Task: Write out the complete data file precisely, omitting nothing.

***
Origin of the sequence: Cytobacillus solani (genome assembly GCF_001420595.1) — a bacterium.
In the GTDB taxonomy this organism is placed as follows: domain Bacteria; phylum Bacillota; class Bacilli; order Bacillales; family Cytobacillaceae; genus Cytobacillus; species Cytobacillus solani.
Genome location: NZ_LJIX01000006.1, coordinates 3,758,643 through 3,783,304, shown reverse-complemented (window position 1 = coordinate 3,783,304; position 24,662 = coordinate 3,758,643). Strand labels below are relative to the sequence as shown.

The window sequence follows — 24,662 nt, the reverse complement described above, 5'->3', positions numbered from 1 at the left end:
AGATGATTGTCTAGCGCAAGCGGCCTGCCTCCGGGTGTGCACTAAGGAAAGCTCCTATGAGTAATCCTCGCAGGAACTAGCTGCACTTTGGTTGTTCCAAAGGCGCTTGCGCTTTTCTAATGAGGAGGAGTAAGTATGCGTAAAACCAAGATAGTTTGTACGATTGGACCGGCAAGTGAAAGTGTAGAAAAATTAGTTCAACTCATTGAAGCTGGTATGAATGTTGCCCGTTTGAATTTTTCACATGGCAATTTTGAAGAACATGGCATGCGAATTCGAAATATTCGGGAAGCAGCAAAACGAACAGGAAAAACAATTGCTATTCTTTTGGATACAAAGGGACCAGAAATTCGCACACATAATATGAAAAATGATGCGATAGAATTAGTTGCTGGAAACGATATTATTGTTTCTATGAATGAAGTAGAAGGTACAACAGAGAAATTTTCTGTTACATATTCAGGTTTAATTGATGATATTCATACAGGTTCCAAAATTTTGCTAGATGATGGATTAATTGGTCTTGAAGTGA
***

Origin of the sequence: Cytobacillus solani (genome assembly GCF_001420595.1) — a bacterium.
In the GTDB taxonomy this organism is placed as follows: domain Bacteria; phylum Bacillota; class Bacilli; order Bacillales; family Cytobacillaceae; genus Cytobacillus; species Cytobacillus solani.
Genome location: NZ_LJIX01000006.1, coordinates 3,758,643 through 3,783,304, shown reverse-complemented (window position 1 = coordinate 3,783,304; position 24,662 = coordinate 3,758,643). Strand labels below are relative to the sequence as shown.

The window sequence follows — 24,662 nt, the reverse complement described above, 5'->3', positions numbered from 1 at the left end:
AGATGATTGTCTAGCGCAAGCGGCCTGCCTCCGGGTGTGCACTAAGGAAAGCTCCTATGAGTAATCCTCGCAGGAACTAGCTGCACTTTGGTTGTTCCAAAGGCGCTTGCGCTTTTCTAATGAGGAGGAGTAAGTATGCGTAAAACCAAGATAGTTTGTACGATTGGACCGGCAAGTGAAAGTGTAGAAAAATTAGTTCAACTCATTGAAGCTGGTATGAATGTTGCCCGTTTGAATTTTTCACATGGCAATTTTGAAGAACATGGCATGCGAATTCGAAATATTCGGGAAGCAGCAAAACGAACAGGAAAAACAATTGCTATTCTTTTGGATACAAAGGGACCAGAAATTCGCACACATAATATGAAAAATGATGCGATAGAATTAGTTGCTGGAAACGATATTATTGTTTCTATGAATGAAGTAGAAGGTACAACAGAGAAATTTTCTGTTACATATTCAGGTTTAATTGATGATATTCATACAGGTTCCAAAATTTTGCTAGATGATGGATTAATTGGTCTTGAAGTGA